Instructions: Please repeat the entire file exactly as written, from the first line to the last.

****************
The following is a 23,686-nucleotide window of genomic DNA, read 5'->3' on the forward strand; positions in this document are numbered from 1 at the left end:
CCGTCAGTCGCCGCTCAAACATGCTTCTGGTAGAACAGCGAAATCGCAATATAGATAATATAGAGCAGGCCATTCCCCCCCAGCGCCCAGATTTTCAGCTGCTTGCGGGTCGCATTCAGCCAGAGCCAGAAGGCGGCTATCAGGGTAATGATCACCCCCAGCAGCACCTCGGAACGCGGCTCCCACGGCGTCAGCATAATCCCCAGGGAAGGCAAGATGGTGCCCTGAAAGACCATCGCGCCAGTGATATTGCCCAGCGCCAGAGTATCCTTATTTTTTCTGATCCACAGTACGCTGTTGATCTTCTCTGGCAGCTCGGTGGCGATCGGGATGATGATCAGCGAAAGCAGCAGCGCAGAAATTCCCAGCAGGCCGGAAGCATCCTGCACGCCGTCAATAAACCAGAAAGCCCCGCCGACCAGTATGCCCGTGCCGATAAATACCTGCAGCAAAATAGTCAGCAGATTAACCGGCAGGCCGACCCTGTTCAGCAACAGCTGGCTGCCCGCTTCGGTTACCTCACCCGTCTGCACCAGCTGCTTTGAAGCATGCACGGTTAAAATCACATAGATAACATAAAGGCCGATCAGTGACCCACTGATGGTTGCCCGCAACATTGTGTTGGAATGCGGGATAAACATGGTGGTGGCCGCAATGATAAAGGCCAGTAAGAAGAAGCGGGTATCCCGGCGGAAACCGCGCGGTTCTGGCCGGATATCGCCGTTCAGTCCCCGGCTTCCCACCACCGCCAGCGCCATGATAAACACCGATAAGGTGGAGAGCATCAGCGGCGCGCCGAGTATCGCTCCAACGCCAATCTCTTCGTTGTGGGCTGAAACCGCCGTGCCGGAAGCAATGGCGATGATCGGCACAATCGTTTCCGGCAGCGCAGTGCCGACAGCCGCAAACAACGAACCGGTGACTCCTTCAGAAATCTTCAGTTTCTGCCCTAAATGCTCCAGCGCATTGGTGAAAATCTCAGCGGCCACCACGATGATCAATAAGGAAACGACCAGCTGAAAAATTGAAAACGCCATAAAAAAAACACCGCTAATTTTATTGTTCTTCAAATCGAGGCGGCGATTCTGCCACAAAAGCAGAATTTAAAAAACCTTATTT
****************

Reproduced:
The following is a 23,686-nucleotide window of genomic DNA, read 5'->3' on the forward strand; positions in this document are numbered from 1 at the left end:
CCGTCAGTCGCCGCTCAAACATGCTTCTGGTAGAACAGCGAAATCGCAATATAGATAATATAGAGCAGGCCATTCCCCCCCAGCGCCCAGATTTTCAGCTGCTTGCGGGTCGCATTCAGCCAGAGCCAGAAGGCGGCTATCAGGGTAATGATCACCCCCAGCAGCACCTCGGAACGCGGCTCCCACGGCGTCAGCATAATCCCCAGGGAAGGCAAGATGGTGCCCTGAAAGACCATCGCGCCAGTGATATTGCCCAGCGCCAGAGTATCCTTATTTTTTCTGATCCACAGTACGCTGTTGATCTTCTCTGGCAGCTCGGTGGCGATCGGGATGATGATCAGCGAAAGCAGCAGCGCAGAAATTCCCAGCAGGCCGGAAGCATCCTGCACGCCGTCAATAAACCAGAAAGCCCCGCCGACCAGTATGCCCGTGCCGATAAATACCTGCAGCAAAATAGTCAGCAGATTAACCGGCAGGCCGACCCTGTTCAGCAACAGCTGGCTGCCCGCTTCGGTTACCTCACCCGTCTGCACCAGCTGCTTTGAAGCATGCACGGTTAAAATCACATAGATAACATAAAGGCCGATCAGTGACCCACTGATGGTTGCCCGCAACATTGTGTTGGAATGCGGGATAAACATGGTGGTGGCCGCAATGATAAAGGCCAGTAAGAAGAAGCGGGTATCCCGGCGGAAACCGCGCGGTTCTGGCCGGATATCGCCGTTCAGTCCCCGGCTTCCCACCACCGCCAGCGCCATGATAAACACCGATAAGGTGGAGAGCATCAGCGGCGCGCCGAGTATCGCTCCAACGCCAATCTCTTCGTTGTGGGCTGAAACCGCCGTGCCGGAAGCAATGGCGATGATCGGCACAATCGTTTCCGGCAGCGCAGTGCCGACAGCCGCAAACAACGAACCGGTGACTCCTTCAGAAATCTTCAGTTTCTGCCCTAAATGCTCCAGCGCATTGGTGAAAATCTCAGCGGCCACCACGATGATCAATAAGGAAACGACCAGCTGAAAAATTGAAAACGCCATAAAAAAAACACCGCTAATTTTATTGTTCTTCAAATCGAGGCGGCGATTCTGCCACAAAAGCAGAATTTAAAAAACCTTATTT